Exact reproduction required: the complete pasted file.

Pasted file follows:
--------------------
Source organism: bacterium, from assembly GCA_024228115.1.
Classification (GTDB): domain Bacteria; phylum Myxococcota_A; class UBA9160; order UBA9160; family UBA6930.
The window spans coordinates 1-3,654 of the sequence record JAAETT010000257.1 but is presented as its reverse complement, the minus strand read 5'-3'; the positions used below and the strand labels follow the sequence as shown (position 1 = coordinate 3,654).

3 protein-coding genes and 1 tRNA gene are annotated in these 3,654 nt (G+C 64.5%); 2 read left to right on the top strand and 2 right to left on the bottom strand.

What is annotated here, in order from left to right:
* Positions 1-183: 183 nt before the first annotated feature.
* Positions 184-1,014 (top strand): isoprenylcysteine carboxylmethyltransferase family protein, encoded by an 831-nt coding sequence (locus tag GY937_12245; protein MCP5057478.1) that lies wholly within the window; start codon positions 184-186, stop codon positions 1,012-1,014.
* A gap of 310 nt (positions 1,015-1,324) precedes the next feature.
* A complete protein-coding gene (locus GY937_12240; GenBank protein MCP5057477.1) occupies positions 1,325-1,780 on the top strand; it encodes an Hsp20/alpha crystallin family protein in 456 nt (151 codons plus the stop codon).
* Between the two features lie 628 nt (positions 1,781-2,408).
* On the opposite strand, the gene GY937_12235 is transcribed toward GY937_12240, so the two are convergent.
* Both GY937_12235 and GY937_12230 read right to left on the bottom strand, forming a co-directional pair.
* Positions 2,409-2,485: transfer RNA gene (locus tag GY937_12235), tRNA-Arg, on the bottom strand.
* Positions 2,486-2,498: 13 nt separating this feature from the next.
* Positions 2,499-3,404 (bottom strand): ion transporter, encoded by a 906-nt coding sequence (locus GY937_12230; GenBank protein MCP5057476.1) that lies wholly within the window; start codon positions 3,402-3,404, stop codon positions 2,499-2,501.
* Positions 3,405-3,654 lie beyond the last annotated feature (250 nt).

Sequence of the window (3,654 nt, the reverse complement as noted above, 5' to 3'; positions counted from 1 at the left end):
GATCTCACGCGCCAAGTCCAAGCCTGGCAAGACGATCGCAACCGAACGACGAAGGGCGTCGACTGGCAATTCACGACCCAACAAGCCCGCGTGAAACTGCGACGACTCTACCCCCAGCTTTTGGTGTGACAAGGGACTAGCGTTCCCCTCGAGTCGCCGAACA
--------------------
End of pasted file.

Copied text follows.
Source organism: bacterium, from assembly GCA_024228115.1.
Classification (GTDB): domain Bacteria; phylum Myxococcota_A; class UBA9160; order UBA9160; family UBA6930.
The window spans coordinates 1-3,654 of the sequence record JAAETT010000257.1 but is presented as its reverse complement, the minus strand read 5'-3'; the positions used below and the strand labels follow the sequence as shown (position 1 = coordinate 3,654).

3 protein-coding genes and 1 tRNA gene are annotated in these 3,654 nt (G+C 64.5%); 2 read left to right on the top strand and 2 right to left on the bottom strand.

What is annotated here, in order from left to right:
* Positions 1-183: 183 nt before the first annotated feature.
* Positions 184-1,014 (top strand): isoprenylcysteine carboxylmethyltransferase family protein, encoded by an 831-nt coding sequence (locus tag GY937_12245; protein MCP5057478.1) that lies wholly within the window; start codon positions 184-186, stop codon positions 1,012-1,014.
* A gap of 310 nt (positions 1,015-1,324) precedes the next feature.
* A complete protein-coding gene (locus GY937_12240; GenBank protein MCP5057477.1) occupies positions 1,325-1,780 on the top strand; it encodes an Hsp20/alpha crystallin family protein in 456 nt (151 codons plus the stop codon).
* Between the two features lie 628 nt (positions 1,781-2,408).
* On the opposite strand, the gene GY937_12235 is transcribed toward GY937_12240, so the two are convergent.
* Both GY937_12235 and GY937_12230 read right to left on the bottom strand, forming a co-directional pair.
* Positions 2,409-2,485: transfer RNA gene (locus tag GY937_12235), tRNA-Arg, on the bottom strand.
* Positions 2,486-2,498: 13 nt separating this feature from the next.
* Positions 2,499-3,404 (bottom strand): ion transporter, encoded by a 906-nt coding sequence (locus GY937_12230; GenBank protein MCP5057476.1) that lies wholly within the window; start codon positions 3,402-3,404, stop codon positions 2,499-2,501.
* Positions 3,405-3,654 lie beyond the last annotated feature (250 nt).

Sequence of the window (3,654 nt, the reverse complement as noted above, 5' to 3'; positions counted from 1 at the left end):
GATCTCACGCGCCAAGTCCAAGCCTGGCAAGACGATCGCAACCGAACGACGAAGGGCGTCGACTGGCAATTCACGACCCAACAAGCCCGCGTGAAACTGCGACGACTCTACCCCCAGCTTTTGGTGTGACAAGGGACTAGCGTTCCCCTCGAGTCGCCGAACA